Moody’s cuts Chorus credit rating to Baa3 as regulatory risk looms
By Paul McBeth
Jan. 21 (BusinessDesk) - Moody’s Investors Service has cut Chorus’s credit rating a notch to the bottom of its investment grade band over the prospect of enforced price cuts to its copper line service.
The rating agency downgraded Chorus’s rating to Baa3 from Baa2, and kept a negative outlook, over the regulatory risk hanging over its earnings stream from services delivered on the copper network, and higher capital expenditure and operating expenses than originally anticipating, Moody’s said in a statement. The negative outlook was due to the uncertainty around whether Chorus can alleviate the regulatory risk, Moody’s said.
“The recent NZCC (New Zealand Commerce Commission) regulatory decision regarding UBA (unbundled bitstream access) pricing will have an adverse impact on Chorus’s financial profile, with annual EBITDA (earnings before interest, tax, depreciation and amortisation) decreasing by around 20 percent from 2015 absent measures being contemplated by Chorus,” senior analyst Maurice O’Connell said.
“As a consequence we expected adjusted financial leverage, measured as debt/EBITDA, will likely exceed the tolerance level set for Chorus’s Baa2 rating,” he said.
The rating agency anticipates Chorus’s leverage will likely increase as the fibre roll-out continues, and said the company’s banking covenants would be breached in 2015 if the network operator can’t alleviate the impact of the regulator’s decision.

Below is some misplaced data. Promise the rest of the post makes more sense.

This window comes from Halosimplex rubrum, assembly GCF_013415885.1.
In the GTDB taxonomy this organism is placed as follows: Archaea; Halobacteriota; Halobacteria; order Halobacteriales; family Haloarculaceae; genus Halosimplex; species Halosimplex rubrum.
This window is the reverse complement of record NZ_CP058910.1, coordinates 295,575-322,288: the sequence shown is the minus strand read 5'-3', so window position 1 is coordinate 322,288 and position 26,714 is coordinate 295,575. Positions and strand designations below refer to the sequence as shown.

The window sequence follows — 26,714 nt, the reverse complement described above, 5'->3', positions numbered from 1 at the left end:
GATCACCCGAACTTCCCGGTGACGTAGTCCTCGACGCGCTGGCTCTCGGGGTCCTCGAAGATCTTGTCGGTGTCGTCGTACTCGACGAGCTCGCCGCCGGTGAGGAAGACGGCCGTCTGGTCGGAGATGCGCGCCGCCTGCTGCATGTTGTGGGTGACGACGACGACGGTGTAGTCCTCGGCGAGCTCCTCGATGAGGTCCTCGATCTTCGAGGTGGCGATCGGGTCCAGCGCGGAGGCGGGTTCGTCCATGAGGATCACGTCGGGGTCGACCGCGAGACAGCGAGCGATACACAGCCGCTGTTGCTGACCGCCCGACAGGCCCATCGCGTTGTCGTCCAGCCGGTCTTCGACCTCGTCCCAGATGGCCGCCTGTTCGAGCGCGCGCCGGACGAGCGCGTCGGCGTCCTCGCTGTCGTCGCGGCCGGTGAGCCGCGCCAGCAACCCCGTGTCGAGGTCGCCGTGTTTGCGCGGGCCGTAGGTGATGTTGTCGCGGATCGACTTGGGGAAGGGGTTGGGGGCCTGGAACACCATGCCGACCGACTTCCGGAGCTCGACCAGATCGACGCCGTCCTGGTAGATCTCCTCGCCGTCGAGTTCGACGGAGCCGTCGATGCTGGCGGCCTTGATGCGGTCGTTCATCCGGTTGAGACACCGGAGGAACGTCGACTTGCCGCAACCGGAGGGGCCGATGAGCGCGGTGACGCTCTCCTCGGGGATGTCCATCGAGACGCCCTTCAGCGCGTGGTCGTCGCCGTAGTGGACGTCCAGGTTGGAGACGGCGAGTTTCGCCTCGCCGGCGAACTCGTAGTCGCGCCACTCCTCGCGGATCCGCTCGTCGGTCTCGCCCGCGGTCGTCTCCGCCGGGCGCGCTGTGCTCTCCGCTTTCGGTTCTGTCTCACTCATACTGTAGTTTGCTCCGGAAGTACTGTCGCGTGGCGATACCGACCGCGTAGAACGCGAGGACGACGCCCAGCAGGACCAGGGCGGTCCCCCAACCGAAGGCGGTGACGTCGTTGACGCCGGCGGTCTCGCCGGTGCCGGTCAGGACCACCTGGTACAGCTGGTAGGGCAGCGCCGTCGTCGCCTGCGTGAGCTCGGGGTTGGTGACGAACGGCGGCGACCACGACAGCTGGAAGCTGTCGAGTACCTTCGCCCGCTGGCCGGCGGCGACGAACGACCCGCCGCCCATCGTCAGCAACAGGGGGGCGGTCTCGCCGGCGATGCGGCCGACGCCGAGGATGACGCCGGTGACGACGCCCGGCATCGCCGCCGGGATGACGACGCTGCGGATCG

The company’s shares fell 5.8 percent to $1.45 in trading today, and have gained 6.9 percent this year.
Chorus is in talks with Crown Fibre Holdings over its role in building the government-sponsored ultrafast broadband network after the Commerce Commission proposed slashing the network operator’s pricing on the regulated copper lines. That’s left a $1 billion hole in its funding to finance the roll-out, and Communications Minister Amy Adams has indicated she expects the company to fill some of that gap.
As part of its contract with Crown Fibre Holdings, Chorus has to maintain an investment grade credit rating if it wants to pay dividends to its shareholders without the Crown entity’s approval. Standard & Poor’s put Chorus’s BBB rating on CreditWatch negative in November.
Chorus chief financial officer Andrew Carroll said the downgrade was disappointing given the pricing decision doesn’t take effect until December this year, and that the company is still trying to mitigate the regulatory risk.
“We are assessing all options available to us, including cutting all discretionary activity, re-pricing commercial services, generally managing for cash and assessing capital management options,” Carroll said.
“We have also commenced constructive discussions with Crown Fibre Holdings. While this work continues, we cannot finalise our medium term strategy or capital management settings,” he said.